If we did not realize already that it takes a lifetime to understand the Bible (and that’s a good thing), the point is driven home when we get to the last book in the Bible—Revelation. It starts out simply enough, it is a “revelation (in Greek, apocalypse) from Jesus Christ,” it is a “prophecy,” and it comes as a letter to seven churches. Fair enough, but then come the angels, beasts, earthquakes, horses and riders, wars, thrones, and much more. What are we to make of all this?


Here are two unhelpful approaches to Revelation. One is to think it is such an incomprehensible book of enigmas and riddles that we avoid it. The second is to uncritically follow someone else’s arbitrary interpretation of all the details and hidden meanings of its passages. Revelation is not too hard to comprehend, and we should benefit from it. But first we need to understand the big picture.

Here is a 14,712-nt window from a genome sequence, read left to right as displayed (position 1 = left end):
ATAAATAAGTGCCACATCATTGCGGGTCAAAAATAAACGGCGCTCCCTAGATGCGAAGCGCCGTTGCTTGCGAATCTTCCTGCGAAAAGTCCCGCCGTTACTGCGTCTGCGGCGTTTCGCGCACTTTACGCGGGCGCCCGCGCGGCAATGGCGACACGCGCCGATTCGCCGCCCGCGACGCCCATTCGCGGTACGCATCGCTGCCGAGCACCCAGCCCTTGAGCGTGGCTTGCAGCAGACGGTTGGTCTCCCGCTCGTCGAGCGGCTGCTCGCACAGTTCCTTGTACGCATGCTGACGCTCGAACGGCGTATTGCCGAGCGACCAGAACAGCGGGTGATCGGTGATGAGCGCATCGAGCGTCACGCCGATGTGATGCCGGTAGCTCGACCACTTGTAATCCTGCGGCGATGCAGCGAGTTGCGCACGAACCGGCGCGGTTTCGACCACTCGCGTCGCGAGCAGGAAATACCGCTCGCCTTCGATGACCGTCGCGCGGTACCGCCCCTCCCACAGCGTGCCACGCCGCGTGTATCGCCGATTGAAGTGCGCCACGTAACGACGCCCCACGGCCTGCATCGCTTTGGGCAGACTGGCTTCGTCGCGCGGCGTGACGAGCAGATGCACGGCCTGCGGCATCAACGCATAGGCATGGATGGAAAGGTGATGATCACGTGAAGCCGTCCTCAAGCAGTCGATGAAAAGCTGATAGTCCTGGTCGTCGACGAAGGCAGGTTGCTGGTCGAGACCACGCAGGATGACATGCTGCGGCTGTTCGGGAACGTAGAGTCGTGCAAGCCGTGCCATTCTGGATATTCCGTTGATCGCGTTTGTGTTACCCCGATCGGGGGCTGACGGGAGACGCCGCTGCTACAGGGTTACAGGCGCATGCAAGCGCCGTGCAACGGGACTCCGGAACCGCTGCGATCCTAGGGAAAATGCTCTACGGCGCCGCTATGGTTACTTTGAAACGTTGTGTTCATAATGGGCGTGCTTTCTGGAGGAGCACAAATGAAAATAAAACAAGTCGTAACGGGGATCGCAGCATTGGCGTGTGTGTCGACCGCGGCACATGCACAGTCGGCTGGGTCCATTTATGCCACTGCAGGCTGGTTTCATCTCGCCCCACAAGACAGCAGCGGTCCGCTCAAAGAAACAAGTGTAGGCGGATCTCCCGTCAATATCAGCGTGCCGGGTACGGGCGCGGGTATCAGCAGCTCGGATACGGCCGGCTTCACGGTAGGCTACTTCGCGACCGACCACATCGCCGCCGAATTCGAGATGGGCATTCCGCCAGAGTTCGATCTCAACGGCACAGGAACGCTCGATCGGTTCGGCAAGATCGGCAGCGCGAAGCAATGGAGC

Revelation never describes itself as a symbolic code of future events plotted on a timeline. Like the books of prophecy in the Old Testament, Revelation proclaims a message. In Revelation the message is that God is coming to judge and to redeem, and that the powers of evil and empires will clash before God establishes the fullness of his kingdom. That central message gives people two things: warnings and comfort, just as the Old Testament books of prophecy did.

If we keep our eyes on this central message and the intended effects, we will be less likely to get bogged down when we get into details in the book.

The book of Revelation is similar to other literature of the time that’s called “apocalyptic,” which typically includes visions, global clashes, end-of-the-world warnings, and many, many symbols. It is, of course, the cryptic symbolism of Revelation that makes it challenging to understand. But when we connect many of the symbols with elements that appear earlier in the Old Testament Prophets Isaiah, Jeremiah, Ezekiel, and Daniel, the message emerges from the details.